Mysterious metal cylinder lands in Siberian town: Is it from space?

Eric Pfeiffer

The audio portion of this video may be difficult to hear, but the subject is compelling. A large, cylindrical object was caught on camera after it reportedly crashed into a tiny Siberian village. RT.com says Russian media outlets are calling the object a piece of "space debris" while other people think it might be the fuel tank of a ballistic missile.

The Russian Federal Space Agency says it's neither from space nor a rocket. At the same time, they admit they cannot verify exactly what the object is until they've had a chance to examine it more closely. If the video is authentic, is does appear to be a bit too large to be fuel tank of an Iskander or Tochka missile, two of the more common surface-to-surface missiles used by the Russian military.

Still, it's not entirely out of the realm of possibility to think the mysterious object might be a piece of space debris that has fallen back to Earth. NASA estimates there are about 20,000 pieces of space debris currently in Earth's orbit, nearly all of which are capable of falling back to our planet's surface at some point. Rocket casings, broken satellites and debris jettisoned from spacecraft make up the bulk of this orbiting debris.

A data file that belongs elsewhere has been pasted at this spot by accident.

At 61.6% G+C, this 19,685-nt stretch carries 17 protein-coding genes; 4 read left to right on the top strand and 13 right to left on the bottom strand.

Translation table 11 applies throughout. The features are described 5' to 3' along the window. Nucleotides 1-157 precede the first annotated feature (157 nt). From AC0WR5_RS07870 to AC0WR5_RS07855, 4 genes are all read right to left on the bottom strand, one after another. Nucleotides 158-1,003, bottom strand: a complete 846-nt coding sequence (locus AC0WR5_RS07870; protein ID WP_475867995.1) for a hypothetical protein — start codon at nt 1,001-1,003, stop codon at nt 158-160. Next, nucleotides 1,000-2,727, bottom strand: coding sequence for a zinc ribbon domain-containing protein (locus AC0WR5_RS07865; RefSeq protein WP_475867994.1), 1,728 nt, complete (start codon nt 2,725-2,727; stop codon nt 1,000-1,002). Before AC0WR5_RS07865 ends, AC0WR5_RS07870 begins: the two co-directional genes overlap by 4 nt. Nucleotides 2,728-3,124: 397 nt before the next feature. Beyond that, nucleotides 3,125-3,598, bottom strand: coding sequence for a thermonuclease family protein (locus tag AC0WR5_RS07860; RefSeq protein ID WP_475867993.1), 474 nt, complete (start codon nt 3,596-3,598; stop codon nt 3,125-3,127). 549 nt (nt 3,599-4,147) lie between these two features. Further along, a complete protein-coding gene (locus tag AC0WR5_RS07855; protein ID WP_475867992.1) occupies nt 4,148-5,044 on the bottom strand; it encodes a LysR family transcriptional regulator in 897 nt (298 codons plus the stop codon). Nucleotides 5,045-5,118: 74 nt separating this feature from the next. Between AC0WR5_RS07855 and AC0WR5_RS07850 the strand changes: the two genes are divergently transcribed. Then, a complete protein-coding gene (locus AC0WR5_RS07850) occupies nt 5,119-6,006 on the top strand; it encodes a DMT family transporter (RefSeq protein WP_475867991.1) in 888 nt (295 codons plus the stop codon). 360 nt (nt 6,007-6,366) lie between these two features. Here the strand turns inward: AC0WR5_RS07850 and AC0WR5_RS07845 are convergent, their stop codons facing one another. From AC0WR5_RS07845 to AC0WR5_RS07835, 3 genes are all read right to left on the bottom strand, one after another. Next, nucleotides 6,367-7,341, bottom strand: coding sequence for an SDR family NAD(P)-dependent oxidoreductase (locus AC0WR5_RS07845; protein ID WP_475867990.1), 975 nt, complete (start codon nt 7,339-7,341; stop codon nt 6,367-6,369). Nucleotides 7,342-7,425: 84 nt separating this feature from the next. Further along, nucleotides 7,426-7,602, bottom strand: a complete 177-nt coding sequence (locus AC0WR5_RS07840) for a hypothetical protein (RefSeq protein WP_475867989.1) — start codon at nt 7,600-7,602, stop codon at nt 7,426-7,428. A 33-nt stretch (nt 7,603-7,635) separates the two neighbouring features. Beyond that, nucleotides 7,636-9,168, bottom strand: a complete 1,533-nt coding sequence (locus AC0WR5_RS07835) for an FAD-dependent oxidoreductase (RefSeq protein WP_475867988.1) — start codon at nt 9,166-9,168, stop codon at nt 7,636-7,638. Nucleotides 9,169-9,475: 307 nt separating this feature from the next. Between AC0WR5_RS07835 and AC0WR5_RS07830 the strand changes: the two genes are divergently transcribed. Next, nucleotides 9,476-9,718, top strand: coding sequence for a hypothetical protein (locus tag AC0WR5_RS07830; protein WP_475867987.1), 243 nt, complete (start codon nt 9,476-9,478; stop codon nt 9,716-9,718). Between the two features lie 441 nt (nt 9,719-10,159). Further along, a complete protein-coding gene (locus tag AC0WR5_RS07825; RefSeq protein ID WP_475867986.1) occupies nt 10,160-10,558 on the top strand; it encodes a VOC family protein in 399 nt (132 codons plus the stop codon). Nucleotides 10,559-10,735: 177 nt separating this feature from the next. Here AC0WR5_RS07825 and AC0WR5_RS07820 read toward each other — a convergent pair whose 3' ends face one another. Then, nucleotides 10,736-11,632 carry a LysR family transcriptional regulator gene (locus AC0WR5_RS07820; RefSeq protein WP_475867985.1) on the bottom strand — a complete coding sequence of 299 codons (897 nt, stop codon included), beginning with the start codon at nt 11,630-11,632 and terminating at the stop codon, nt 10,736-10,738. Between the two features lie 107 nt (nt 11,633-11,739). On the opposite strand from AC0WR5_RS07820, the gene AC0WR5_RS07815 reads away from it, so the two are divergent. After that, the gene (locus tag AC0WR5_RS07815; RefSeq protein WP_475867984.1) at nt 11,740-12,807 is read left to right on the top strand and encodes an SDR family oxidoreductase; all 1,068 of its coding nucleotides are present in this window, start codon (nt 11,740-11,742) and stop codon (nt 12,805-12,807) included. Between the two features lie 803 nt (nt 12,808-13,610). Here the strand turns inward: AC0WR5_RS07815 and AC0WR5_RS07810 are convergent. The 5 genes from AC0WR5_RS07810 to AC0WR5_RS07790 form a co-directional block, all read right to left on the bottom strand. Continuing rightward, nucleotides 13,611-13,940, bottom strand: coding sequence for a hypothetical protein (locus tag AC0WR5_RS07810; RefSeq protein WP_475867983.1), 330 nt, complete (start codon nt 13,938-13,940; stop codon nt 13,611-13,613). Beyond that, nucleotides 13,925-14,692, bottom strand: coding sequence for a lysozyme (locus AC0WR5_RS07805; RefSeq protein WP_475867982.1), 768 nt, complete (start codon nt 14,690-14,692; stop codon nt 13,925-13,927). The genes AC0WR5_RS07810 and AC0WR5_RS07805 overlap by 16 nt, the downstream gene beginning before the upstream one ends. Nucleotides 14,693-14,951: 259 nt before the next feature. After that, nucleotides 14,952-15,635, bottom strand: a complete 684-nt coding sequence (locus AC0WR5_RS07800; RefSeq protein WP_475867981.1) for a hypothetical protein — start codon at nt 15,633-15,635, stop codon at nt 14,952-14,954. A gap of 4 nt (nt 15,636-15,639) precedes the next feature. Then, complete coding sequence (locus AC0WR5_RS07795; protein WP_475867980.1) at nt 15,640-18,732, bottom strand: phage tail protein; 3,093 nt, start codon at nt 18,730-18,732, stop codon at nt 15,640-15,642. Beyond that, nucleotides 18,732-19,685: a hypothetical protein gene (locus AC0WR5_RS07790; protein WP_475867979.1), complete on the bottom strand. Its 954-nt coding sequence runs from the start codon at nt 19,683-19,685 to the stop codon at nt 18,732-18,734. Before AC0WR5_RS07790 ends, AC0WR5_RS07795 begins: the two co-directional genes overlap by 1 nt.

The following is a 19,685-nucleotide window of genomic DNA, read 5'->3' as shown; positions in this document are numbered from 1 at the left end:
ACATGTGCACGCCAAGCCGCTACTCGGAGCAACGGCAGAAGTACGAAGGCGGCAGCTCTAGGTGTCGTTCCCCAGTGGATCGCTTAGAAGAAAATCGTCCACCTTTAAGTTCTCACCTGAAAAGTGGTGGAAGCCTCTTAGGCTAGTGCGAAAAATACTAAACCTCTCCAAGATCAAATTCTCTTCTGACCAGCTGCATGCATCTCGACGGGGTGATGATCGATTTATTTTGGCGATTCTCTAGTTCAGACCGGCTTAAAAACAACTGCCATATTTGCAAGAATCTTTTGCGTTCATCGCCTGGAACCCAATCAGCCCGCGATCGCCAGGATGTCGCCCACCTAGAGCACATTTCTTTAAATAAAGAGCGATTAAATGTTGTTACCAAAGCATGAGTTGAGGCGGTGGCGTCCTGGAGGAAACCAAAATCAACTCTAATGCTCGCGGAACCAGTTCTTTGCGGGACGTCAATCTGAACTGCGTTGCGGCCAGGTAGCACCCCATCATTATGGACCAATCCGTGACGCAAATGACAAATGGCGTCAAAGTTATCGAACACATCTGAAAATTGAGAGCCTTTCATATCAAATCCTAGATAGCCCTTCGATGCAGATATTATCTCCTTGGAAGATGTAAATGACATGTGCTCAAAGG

Even the smallest piece of fast-traveling space debris, as tiny as four inches wide, can be dangerous. Last year, Space.com reported that the astronauts aboard the International Space Station were prepared to evacuate when a piece of space debris nearly collided with the station.

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